Leah Berenson
Leah Berenson
March 29, 2024 ·  5 min read

‘Both My Parents Knew They Would Die Before I Turned Nine’

Sydni Dunn shares with Vice News a beautiful memory she had with her mother in her final days. She recalls they went to a $1 matinee at their local movie theater, where she saw one of her favorite movies at the time. Sydni recalls that they had the whole theater to themselves. It was a school day, which is where she should have been too. She shares that because since they had the theater to themselves, they did cartwheels and danced ballet in the aisles. However, despite the uncertainty they faced as a family, her mom likely wanted to make sure she felt loved, happy, and secure.

Sharing a Hardhitting Moment

When they got back to the car, Sydni says, “She (Syndi’s mom) turned to look over her shoulder at me, sitting in the back in my booster seat, and calmly began: “Sydni, I want you to know if something ever happens to Mommy, if Mommy goes to live with Daddy in Heaven, you will be safe.

She also recalls in the movie, The Little Princess, that the girl’s father came home at the end, although hers never would. Sydni’s father had passed away from AIDS, and her mother was also losing the same battle. Her mother had told her several times about the plans for her future. She would go live in Louisiana with her aunt, uncle, and 2 cousins. Despite one day losing her mother, after having lost her father, she would gain new siblings to play with. Sydni would be near her grandparents and would live out a new adventure.

Image Credit: Sydni Dunn

That might be why my mom prompted the after-movie performance, to get my mind off the plot. Or she simply wanted to have some fun with her little girl. Either way, I’m happy she did: It’s one of my most cherished memories, and the afternoon remains in my mind so vivid that I can smell the popcorn and feel my belly ache from giggling,” Sydni says fondly of that special memory.

Sydni, reflecting on the moments they’d just shared in the theater, couldn’t understand that her mom would be going anywhere anytime soon. “I was certain it wasn’t going to happen. She was sick a lot, sure, but she wasn’t dying. After all, this was the same woman who moments earlier had lifted her arms over her head and tip-toed around a movie theater like a ballerina.”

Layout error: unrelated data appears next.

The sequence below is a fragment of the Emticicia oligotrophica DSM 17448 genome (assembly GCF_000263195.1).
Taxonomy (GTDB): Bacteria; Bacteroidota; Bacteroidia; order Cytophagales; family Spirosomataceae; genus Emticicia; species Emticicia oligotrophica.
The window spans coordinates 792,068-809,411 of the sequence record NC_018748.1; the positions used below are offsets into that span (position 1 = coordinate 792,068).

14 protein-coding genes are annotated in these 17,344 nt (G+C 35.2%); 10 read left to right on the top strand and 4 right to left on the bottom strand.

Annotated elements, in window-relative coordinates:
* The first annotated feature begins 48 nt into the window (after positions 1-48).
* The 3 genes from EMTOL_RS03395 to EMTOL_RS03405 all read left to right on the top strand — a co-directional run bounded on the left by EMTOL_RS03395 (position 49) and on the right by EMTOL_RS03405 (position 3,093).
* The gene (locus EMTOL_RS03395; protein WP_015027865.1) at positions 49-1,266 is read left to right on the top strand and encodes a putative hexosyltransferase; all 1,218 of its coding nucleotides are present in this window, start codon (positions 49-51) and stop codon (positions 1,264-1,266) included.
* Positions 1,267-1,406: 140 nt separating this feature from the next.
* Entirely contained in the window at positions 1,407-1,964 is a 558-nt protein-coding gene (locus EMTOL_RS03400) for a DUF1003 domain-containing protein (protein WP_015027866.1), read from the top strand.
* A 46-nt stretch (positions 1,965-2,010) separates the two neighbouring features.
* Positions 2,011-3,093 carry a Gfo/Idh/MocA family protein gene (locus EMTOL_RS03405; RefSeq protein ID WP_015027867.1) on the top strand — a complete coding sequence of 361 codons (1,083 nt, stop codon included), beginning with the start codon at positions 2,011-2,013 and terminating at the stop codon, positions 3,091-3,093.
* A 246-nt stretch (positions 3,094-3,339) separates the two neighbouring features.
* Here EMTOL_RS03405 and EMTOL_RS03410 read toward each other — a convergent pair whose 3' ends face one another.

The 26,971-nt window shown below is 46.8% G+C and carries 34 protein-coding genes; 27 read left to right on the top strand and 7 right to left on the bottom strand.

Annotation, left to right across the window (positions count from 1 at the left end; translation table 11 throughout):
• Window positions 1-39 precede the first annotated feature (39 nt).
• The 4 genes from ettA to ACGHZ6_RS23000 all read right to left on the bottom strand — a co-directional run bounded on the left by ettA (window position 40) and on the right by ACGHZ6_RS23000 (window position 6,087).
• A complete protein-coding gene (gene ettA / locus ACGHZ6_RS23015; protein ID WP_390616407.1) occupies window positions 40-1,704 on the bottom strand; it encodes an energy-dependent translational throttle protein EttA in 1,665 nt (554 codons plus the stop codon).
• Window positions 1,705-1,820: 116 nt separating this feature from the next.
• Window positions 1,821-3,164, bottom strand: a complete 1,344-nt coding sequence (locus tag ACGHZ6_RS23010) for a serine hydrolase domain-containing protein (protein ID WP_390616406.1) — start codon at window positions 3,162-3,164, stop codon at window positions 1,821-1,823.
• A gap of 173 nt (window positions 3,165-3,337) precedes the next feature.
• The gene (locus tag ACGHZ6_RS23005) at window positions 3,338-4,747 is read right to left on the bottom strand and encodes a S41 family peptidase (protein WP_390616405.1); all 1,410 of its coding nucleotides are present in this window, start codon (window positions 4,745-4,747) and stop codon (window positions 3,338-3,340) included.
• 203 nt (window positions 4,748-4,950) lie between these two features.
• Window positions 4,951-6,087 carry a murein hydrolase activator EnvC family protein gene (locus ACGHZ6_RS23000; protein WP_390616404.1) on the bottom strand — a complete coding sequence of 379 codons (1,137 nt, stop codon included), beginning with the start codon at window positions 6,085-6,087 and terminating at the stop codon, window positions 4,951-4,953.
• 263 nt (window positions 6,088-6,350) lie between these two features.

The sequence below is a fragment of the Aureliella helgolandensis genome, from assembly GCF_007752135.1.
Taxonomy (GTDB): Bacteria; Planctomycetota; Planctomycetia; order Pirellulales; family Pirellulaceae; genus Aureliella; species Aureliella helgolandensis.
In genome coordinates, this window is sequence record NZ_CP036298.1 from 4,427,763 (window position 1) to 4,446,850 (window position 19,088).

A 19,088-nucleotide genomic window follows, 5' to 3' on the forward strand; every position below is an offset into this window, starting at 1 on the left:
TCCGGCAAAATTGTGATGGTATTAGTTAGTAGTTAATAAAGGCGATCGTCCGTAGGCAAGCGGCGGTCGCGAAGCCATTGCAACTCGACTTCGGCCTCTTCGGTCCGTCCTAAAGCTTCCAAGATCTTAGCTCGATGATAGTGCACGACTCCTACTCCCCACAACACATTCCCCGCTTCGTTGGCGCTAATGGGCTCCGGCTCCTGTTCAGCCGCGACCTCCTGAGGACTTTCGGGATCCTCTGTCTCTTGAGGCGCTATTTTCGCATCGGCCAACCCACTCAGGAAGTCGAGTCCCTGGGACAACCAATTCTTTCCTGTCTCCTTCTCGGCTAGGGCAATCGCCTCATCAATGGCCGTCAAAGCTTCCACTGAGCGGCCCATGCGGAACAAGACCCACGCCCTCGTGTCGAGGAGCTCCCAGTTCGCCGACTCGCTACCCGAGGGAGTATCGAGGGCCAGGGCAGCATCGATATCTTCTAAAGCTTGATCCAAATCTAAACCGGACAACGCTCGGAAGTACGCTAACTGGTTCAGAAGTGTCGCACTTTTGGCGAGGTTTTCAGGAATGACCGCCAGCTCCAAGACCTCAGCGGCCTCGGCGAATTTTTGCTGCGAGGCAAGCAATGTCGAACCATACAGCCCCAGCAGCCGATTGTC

A Mother’s Love Equates to Preparation

Preparing for the death of a loved one, especially parents, seems impossible. However, her mom worked with her to help prepare her as much as possible. Sydni also notes that after her father’s passing, her mom did all she could to keep him an active part of their lives. “Though he was no longer physically with us, she incorporated my father into our daily activities.” Her mom would instill into her, ‘My Daddy would have liked my new Tweety bird sweatshirt. My Daddy would be so proud of what a smart girl I was. Or My Daddy was the artist behind the pink cotton-candy sunsets we admired on our evening walks.‘ Syndi concludes with, “She taught me discussion was a healthy part of the grieving process and assured me that my feelings of sadness and social isolation were not only justified, but normal.

Sydni went through a hardship that many of us cannot even imagine. She was just a young girl and life had thrown some pretty intense circumstances her way. “At the same time, she (Sydni’s mom) stimulated my independence: I chose my own outfits. I prioritized my after-school activities. I was trusted to call 9-1-1 for help if she needed it. She also exemplified strength and instilled in me a sense of self-worth. I was strong and brave. I could do anything. It was us against the world.”

Rediscovering Happiness

For Sydni, and most likely others, the most important part of losing someone is the memories we create with them prior to their passing. Sydni recalls that these moments permanently live within her heart. “We spun ourselves dizzy in giant pastel teacups at Disney World. We thumped broom handles on the ceiling to silence the upstairs neighbor who practiced “My Heart Will Go On” on the organ.” She also shares, “We stacked cafeteria trays with pies of every flavor at Luby’s on “Friday Pie Day,” our special tradition.”

Her mom also left behind for her, memories that she would discover as time went on. “Other memories would only reveal themselves over time: After finding a stack of pre-sealed envelopes during the move to Louisiana, I learned my mom was behind the secret admirer cards that had once filled our mailbox. I discovered photographic evidence of my mother laughing, bent over a paw print stencil with a bottle of baby powder, creating Easter Bunny tracks around our home. She archived album upon album of photographs of our life, each snapshot labeled with the location and date.”

Dealing with Grief

Sydni’s mom taught her a valuable lesson that many of us don’t learn until much later in life. Assuming we ever learn it all. Grief has a funny way of not fitting into any kind of box. It shows up unexpectedly and catches us completely off guard.

It doesn’t have any rhyme or reason. Additionally, grief doesn’t just arise from losing a loved one. Sometimes, grief can be associated with sudden big life changes. It can come with readjusting plans when the new job or new house falls through. It can come from wanting something, such as getting accepted to a specific university, then getting a rejection letter.

Grief impacts everyone differently, but Syndi learned early on that it’s important to address these feelings. It’s important to talk things through, to know that they’re not uncommon or unjustified. Facing every aspect of loss is also really important.

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